There is a very real problem with Heathrow, and the major problem appears to be the monopoly ownership of BAA. Now control thick around 90% flights in the Southeast. There have been many complaints from airlines, from passengers are like.

 

So is Heathrow that bad? A rating’s website by travelers gives it average 2.5 out of 5 for everything from punctuality and reserve through layout all the way to the lavatory facilities. Worst scores include Miami international with 2.3 out of 5 and Paris Charles de Gaulle. But above Heathrow, Nairobi’s Kenyatta International, Athens, Bogota, New York JFK, Rome’s Fiumicino, Berlin’s Tegel, Madrid Barajas and even Chávez International in Lima amongst many others. Mr. Bisignani today also set his sights on Britain civil aviation authority, giving it the worst regulatory award. His dick based on the CAA’s decision to increase the charges airlines pay to Heathrow over the next few years by 86 percent when services he says so poor.  A decision that CAA today defended as necessary to pay for modernization that will benefit passengers. He also represent almost all the world’s major airlines. British carriers have been laying into BAA and the CAA for some time. Hardly surprising then the Virgin Atlantic for one were any agreement. It probably the last nail in the coffin for the regular true system we have in this country. It is not the right system. It doesn’t act in a consumer’s interests. It certainly did not act in an airline interests. As far as Heathrow is concern, it doesn’t make BAA any better, it doesn’t improve the standard of service. With rising oil prices already adding to costs, the airlines say they will pass higher airport charge onto passengers. The government is reviewing airport regulation to ensure travelers aren’t being overcharged. Today, BAA told Channel 4 News: BAA is committed to improving services for passengers. Over the next five years BAA will be investing over 4 billion pounds to improve and transform Heathrow’s facilities. The vast majority of this will be spent on improving existing terminals and that will mean faster check-in, improved security, better baggage connections, and superior terminal facilities.

 

It may be a material, the competition commission is investigation the authority. In its interim report in April it said BAA’s airport ownership is anti-competitive and it has the power to force a sell-off. Katie Razzall reports in …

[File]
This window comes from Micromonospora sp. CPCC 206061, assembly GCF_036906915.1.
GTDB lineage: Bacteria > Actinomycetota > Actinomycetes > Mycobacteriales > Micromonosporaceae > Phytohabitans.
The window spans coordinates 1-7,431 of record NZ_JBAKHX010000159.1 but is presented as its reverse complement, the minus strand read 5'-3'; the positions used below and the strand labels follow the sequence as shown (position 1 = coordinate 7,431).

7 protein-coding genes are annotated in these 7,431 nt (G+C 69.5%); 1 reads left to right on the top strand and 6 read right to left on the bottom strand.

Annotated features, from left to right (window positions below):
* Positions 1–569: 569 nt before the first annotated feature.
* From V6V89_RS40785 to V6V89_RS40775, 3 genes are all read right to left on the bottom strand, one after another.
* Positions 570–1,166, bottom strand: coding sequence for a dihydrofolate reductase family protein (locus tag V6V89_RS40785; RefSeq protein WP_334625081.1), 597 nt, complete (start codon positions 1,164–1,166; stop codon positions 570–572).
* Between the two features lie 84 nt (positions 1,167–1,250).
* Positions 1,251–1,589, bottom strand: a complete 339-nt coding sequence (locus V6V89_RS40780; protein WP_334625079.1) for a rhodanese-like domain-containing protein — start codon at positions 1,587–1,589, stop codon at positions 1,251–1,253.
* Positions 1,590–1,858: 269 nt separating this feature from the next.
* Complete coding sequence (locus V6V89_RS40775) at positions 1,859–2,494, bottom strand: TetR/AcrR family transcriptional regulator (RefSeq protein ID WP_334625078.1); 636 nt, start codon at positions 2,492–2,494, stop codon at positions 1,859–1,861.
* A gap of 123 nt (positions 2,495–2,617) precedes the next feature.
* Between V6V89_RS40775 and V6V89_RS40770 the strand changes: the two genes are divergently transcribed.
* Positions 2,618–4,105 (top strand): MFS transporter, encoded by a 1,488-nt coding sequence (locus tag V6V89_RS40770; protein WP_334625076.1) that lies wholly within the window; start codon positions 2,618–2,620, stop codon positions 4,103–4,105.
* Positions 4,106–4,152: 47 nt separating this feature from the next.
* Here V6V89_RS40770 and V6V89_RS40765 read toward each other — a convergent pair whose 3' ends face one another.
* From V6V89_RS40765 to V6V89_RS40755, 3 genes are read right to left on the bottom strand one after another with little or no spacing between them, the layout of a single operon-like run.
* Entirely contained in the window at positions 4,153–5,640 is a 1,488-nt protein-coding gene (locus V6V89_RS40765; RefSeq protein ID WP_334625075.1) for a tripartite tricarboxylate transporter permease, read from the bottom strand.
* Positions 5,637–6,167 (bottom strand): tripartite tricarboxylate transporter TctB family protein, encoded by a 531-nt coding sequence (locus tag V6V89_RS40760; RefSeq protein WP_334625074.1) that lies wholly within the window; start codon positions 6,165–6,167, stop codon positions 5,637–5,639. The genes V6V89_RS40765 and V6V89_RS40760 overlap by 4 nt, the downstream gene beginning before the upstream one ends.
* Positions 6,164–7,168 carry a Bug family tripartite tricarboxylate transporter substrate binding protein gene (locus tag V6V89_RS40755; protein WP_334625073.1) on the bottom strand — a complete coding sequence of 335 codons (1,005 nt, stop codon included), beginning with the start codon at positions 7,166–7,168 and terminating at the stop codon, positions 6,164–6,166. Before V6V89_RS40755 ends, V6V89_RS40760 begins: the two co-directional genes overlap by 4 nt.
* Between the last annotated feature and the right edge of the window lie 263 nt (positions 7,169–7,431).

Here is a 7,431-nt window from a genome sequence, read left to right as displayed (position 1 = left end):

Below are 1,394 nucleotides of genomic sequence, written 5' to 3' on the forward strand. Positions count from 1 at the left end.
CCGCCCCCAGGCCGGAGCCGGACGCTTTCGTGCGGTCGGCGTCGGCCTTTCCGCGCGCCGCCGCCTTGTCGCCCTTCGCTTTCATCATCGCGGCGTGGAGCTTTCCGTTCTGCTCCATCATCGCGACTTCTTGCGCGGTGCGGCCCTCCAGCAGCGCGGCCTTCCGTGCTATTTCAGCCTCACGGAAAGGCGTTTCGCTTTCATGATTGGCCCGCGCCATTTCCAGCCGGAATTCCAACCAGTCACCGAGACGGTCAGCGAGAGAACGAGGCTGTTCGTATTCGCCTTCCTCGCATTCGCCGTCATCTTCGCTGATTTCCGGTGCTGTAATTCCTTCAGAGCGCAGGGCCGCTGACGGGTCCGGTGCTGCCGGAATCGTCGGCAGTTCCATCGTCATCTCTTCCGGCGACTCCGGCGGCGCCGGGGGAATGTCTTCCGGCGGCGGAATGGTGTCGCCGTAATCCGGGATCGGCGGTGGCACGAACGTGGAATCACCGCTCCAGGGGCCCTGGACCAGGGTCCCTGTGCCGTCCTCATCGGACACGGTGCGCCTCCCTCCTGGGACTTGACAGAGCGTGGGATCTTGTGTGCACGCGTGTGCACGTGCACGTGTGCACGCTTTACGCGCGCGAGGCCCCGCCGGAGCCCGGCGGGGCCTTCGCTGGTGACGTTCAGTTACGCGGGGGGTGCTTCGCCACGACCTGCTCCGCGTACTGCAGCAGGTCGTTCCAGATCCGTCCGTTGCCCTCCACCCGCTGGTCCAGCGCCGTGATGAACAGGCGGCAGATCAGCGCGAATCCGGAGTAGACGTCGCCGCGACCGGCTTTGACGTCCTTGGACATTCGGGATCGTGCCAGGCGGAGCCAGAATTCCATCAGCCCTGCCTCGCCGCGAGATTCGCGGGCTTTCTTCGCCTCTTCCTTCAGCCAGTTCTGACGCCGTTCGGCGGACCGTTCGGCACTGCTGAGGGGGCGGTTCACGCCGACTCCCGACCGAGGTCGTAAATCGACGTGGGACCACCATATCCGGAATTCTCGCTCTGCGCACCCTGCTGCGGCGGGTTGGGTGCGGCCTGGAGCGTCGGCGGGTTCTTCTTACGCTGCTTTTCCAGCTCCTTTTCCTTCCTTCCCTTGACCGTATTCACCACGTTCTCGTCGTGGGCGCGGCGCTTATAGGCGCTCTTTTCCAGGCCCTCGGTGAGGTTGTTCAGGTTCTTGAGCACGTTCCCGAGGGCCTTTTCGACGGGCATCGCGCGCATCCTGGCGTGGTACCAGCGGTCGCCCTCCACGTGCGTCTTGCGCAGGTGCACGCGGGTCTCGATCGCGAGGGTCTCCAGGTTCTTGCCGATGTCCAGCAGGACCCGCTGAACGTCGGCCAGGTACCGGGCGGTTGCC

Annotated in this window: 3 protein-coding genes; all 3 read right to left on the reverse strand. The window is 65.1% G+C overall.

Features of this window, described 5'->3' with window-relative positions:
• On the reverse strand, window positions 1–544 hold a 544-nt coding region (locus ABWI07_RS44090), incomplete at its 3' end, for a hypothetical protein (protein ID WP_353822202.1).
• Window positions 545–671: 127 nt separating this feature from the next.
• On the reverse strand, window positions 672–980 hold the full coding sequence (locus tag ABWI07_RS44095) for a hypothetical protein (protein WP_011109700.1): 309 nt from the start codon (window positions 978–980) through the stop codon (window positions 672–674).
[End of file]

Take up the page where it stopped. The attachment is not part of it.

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Service levels at Heathrow airport are a national embarrassment according to the international aviation chief Giovanni Bisignani. He said that UK regulators should never have allowed the airport to increase charges by a massive 86 percent over the next five years, saying that only happens in monopoly land. Airport authorities insisted the money was needed for modernization, and said £4 billion would be reinvested. But it is more bad news for Heathrow bosses, so soon after the Terminal 5 fiascos, Katie Razzall now reports. Heathrow debating isn’t exactly new, the airport and its owners BAA were under fire long before the fiasco that mark the opening of terminal 5 and to that opposition to a third runway and the criticism is loud and fierce.

 

The goal is to raise the bottle safety.

 

Today, the head of the international air transport association added his voice. At the IATA AGM in Istanbul, Mr. Bisignani dubs Service levels at London Heathrow airport are a national embarrassment. The heavily indebted British airport authority owns 7 UK airports including Heathrow. And that the issue sets ahead of the parliamentary committee that has recommended BAA be broke up.

 

There is a very real problem with Heathrow, and the major problem appears to be the monopoly ownership of BAA. Now controlling around 90% flights in the Southeast. There have been many complaints from airlines, from passengers and like.

 

So is Heathrow that bad? A rating’s website by travelers gives it average 2.5 out of 5 for everything from punctuality and reserve through layout all the way to the lavatory facilities. Worst scores include Miami international with 2.3 out of 5 and Paris Charles de Gaulle. But above Heathrow, Nairobi’s Kenyatta International, Athens, Bogota, New York JFK, Rome’s Fiumicino, Berlin’s Tegel, Madrid Barajas and even Chávez International in Lima amongst many others. Mr. Bisignani today also set his sights on Britain civil aviation authority, giving it the worst regulatory award. His dick based on the CAA’s decision to increase the charges airlines pay to use Heathrow over the next few years by 86 percent when services he says so poor. A decision that CAA today defended as necessary to pay for modernization that will benefit passengers. He also represents almost all the world’s major airlines. British carriers have been laying into BAA and the CAA for some time. Hardly surprising then the Virgin Atlantic for one were in agreement.

 

It's probably the last nail in the coffin for the regular true system we have in this country. It is not the right system. It doesn’t act in a consumer’s interests. It certainly did not act in an airline interests. As far as Heathrow is concerned, it doesn’t make BAA any better, it doesn’t improve the standard of service.